Raleigh — Both chambers of the North Carolina General Assembly have passed Senate Bill 20, a ban on abortion after only 12 weeks of pregnancy.
The bill was passed using a procedural mechanism that allowed politicians to add the abortion ban and restrictions to unrelated legislation in the middle of night on Tuesday and ram the bill through the General Assembly in less than 48 hours, with few opportunities for North Carolinians to weigh in. This comes after politicians have met behind closed doors for months to advance their anti-abortion agenda without hearing from the public on the severe harms of banning abortion. The bill will now go to Governor Roy Cooper, who has vowed to veto the legislation.
“We are deeply disappointed with the decision to move forward with this harmful legislation, as it represents a blatant disregard for the rights and wishes of North Carolinians,” said ACLU of North Carolina Senior Policy Counsel Liz Barber. “Politicians in the General Assembly have advanced this bill in the shadows because they know how deeply unpopular banning abortion is in the state.
“Banning abortion after someone is pregnant for only 12 weeks will have devastating impacts on countless people who need access to essential care, but this harmful policy goes even further. If SB 20 is allowed to become law, it will severely compromise access during the narrow window when care is legal before 12 weeks of pregnancy as well — condemning North Carolinians to the nightmare of forced pregnancy and childbirth against their will.
“We will not back down in the face of such injustice. We will continue to stand in solidarity with allies, coalition partners, and the community to hold legislative leaders accountable for passing laws that will do far more harm than good.”
The proposed legislation seeks to impose numerous obstacles that could make it extremely difficult for individuals to receive care within the first 12 weeks of pregnancy. These obstacles include mandating that patients make up to three separate visits to a provider, with a 72-hour waiting period in between the first and second in-person visits, thereby increasing the burden of an already lengthy mandatory delay requirement that is the longest in the country. In addition, the legislation would prohibit the use of medication abortion after 10 weeks of pregnancy, despite overwhelming medical evidence showing that it can be safely administered after that point.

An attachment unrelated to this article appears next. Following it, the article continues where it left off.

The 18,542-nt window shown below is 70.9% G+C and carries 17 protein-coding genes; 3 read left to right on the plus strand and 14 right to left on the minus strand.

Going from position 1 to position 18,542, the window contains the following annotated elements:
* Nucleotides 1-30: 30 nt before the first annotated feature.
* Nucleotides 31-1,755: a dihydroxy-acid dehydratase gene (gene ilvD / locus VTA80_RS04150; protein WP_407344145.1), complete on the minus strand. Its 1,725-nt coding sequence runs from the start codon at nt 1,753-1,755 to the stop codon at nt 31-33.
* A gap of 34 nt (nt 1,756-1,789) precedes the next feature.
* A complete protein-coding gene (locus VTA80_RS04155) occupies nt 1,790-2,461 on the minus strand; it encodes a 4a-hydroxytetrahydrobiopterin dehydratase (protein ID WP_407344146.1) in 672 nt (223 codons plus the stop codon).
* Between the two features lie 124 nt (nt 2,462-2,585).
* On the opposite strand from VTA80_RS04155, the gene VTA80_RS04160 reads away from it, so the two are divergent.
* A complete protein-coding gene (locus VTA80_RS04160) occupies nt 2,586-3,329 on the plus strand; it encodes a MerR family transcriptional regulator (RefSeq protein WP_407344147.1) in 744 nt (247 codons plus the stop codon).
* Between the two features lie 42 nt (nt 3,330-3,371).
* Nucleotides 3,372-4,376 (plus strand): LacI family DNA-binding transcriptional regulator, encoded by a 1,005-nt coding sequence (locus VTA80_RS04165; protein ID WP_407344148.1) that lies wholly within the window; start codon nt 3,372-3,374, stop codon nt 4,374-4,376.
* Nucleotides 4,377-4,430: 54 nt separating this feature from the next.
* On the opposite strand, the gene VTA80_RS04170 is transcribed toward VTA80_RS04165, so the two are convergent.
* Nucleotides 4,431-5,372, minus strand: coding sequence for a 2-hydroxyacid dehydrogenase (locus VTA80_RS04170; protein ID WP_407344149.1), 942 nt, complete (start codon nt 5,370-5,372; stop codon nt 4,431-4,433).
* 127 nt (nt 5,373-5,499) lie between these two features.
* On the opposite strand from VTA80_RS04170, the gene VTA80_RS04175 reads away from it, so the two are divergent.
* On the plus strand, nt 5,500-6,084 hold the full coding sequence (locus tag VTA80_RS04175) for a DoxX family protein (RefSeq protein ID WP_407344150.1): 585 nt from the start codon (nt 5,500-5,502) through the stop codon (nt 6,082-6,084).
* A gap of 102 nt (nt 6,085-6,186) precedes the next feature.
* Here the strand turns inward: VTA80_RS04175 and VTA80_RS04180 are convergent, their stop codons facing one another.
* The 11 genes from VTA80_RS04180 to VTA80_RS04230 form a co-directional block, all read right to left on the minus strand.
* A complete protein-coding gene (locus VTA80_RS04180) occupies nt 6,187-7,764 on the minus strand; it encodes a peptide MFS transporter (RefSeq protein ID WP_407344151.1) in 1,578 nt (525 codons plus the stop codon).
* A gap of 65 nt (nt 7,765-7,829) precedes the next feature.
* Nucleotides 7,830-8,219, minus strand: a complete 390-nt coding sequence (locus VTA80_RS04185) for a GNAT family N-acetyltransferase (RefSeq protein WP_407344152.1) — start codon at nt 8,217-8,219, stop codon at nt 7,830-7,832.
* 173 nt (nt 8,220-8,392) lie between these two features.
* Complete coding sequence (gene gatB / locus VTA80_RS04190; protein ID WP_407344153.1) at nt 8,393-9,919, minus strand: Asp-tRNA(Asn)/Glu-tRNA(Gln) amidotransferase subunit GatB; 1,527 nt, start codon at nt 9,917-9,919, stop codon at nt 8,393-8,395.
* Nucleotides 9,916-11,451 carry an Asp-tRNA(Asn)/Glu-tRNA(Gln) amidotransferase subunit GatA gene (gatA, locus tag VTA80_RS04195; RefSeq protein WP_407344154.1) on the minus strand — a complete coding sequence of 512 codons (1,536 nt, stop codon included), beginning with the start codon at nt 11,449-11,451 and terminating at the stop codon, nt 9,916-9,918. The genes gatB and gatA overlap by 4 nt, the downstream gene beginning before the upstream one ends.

The bill could also have a severe impact on the health of patients experiencing miscarriages and pregnancy complications by putting healthcare providers in the untenable position of deciding whether to withhold necessary medical care in order to comply with the law’s confusing, non-medical terminology, or care for patients and risk violating the law. In other states that have imposed abortion bans, patients experiencing miscarriages and other pregnancy complications have had their health and lives put in jeopardy as a result of the bans. North Carolina politicians could condemn North Carolinians to a similar fate by playing politics with patients’ health.
Protesters gathered yesterday in downtown Raleigh to oppose the bill, then filled the House chamber seats and crowded around the windows to show lawmakers what they think of this bill. Despite not being given the opportunity to speak by the General Assembly, the people made sure their voices would be heard.
“Abortion is healthcare and is a private decision that should be made between the individual and their doctor,” said Chantal Stevens, executive director of the ACLU of North Carolina. “Personal autonomy is a fundamental human right, and no legislative body should be empowered to infringe upon that. The ACLU of North Carolina is dedicated to continuing the fight for reproductive rights and ensuring that the people of North Carolina can make decisions that are best for their lives and families.”
Members of the public should encourage Governor Cooper to veto the bill and tell their legislators not to pursue a veto override.
Additionally, anyone concerned about accessing abortion care in North Carolinas should visit our abortion guide. While the legislature is attempting to push abortion care out of reach, abortion is still legal in North Carolina, and you have a right to access the care you need.